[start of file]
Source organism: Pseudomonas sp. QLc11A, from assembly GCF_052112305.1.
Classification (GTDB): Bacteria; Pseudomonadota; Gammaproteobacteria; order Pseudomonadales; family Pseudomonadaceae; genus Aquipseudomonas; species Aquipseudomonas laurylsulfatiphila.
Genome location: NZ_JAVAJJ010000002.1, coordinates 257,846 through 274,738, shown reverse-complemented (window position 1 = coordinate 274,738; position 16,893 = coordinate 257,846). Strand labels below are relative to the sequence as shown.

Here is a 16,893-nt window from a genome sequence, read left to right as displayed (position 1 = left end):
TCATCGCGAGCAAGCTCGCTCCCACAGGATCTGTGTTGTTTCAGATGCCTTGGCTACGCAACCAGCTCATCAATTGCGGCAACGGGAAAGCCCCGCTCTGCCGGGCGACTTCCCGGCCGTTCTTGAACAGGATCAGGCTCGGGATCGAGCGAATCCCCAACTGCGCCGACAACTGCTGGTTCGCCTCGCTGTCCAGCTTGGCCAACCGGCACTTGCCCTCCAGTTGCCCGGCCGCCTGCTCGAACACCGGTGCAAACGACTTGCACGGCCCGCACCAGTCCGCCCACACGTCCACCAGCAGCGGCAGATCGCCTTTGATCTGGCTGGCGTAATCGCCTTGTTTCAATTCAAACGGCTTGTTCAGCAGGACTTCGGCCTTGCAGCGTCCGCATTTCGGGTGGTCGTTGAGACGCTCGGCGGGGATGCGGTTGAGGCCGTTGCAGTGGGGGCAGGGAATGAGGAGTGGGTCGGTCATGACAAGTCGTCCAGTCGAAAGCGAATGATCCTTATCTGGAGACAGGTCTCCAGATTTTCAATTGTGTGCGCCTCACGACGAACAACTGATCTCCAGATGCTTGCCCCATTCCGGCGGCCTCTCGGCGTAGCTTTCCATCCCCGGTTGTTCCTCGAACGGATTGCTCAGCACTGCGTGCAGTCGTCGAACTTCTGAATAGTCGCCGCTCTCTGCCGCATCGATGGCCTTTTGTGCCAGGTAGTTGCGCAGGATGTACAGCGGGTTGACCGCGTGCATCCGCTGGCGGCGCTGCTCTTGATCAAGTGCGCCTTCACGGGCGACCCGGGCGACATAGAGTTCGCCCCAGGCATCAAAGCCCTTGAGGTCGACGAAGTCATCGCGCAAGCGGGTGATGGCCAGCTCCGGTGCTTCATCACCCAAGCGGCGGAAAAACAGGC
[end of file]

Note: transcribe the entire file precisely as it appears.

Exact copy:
Source organism: Pseudomonas sp. QLc11A, from assembly GCF_052112305.1.
Classification (GTDB): Bacteria; Pseudomonadota; Gammaproteobacteria; order Pseudomonadales; family Pseudomonadaceae; genus Aquipseudomonas; species Aquipseudomonas laurylsulfatiphila.
Genome location: NZ_JAVAJJ010000002.1, coordinates 257,846 through 274,738, shown reverse-complemented (window position 1 = coordinate 274,738; position 16,893 = coordinate 257,846). Strand labels below are relative to the sequence as shown.

Here is a 16,893-nt window from a genome sequence, read left to right as displayed (position 1 = left end):
TCATCGCGAGCAAGCTCGCTCCCACAGGATCTGTGTTGTTTCAGATGCCTTGGCTACGCAACCAGCTCATCAATTGCGGCAACGGGAAAGCCCCGCTCTGCCGGGCGACTTCCCGGCCGTTCTTGAACAGGATCAGGCTCGGGATCGAGCGAATCCCCAACTGCGCCGACAACTGCTGGTTCGCCTCGCTGTCCAGCTTGGCCAACCGGCACTTGCCCTCCAGTTGCCCGGCCGCCTGCTCGAACACCGGTGCAAACGACTTGCACGGCCCGCACCAGTCCGCCCACACGTCCACCAGCAGCGGCAGATCGCCTTTGATCTGGCTGGCGTAATCGCCTTGTTTCAATTCAAACGGCTTGTTCAGCAGGACTTCGGCCTTGCAGCGTCCGCATTTCGGGTGGTCGTTGAGACGCTCGGCGGGGATGCGGTTGAGGCCGTTGCAGTGGGGGCAGGGAATGAGGAGTGGGTCGGTCATGACAAGTCGTCCAGTCGAAAGCGAATGATCCTTATCTGGAGACAGGTCTCCAGATTTTCAATTGTGTGCGCCTCACGACGAACAACTGATCTCCAGATGCTTGCCCCATTCCGGCGGCCTCTCGGCGTAGCTTTCCATCCCCGGTTGTTCCTCGAACGGATTGCTCAGCACTGCGTGCAGTCGTCGAACTTCTGAATAGTCGCCGCTCTCTGCCGCATCGATGGCCTTTTGTGCCAGGTAGTTGCGCAGGATGTACAGCGGGTTGACCGCGTGCATCCGCTGGCGGCGCTGCTCTTGATCAAGTGCGCCTTCACGGGCGACCCGGGCGACATAGAGTTCGCCCCAGGCATCAAAGCCCTTGAGGTCGACGAAGTCATCGCGCAAGCGGGTGATGGCCAGCTCCGGTGCTTCATCACCCAAGCGGCGGAAAAACAGGC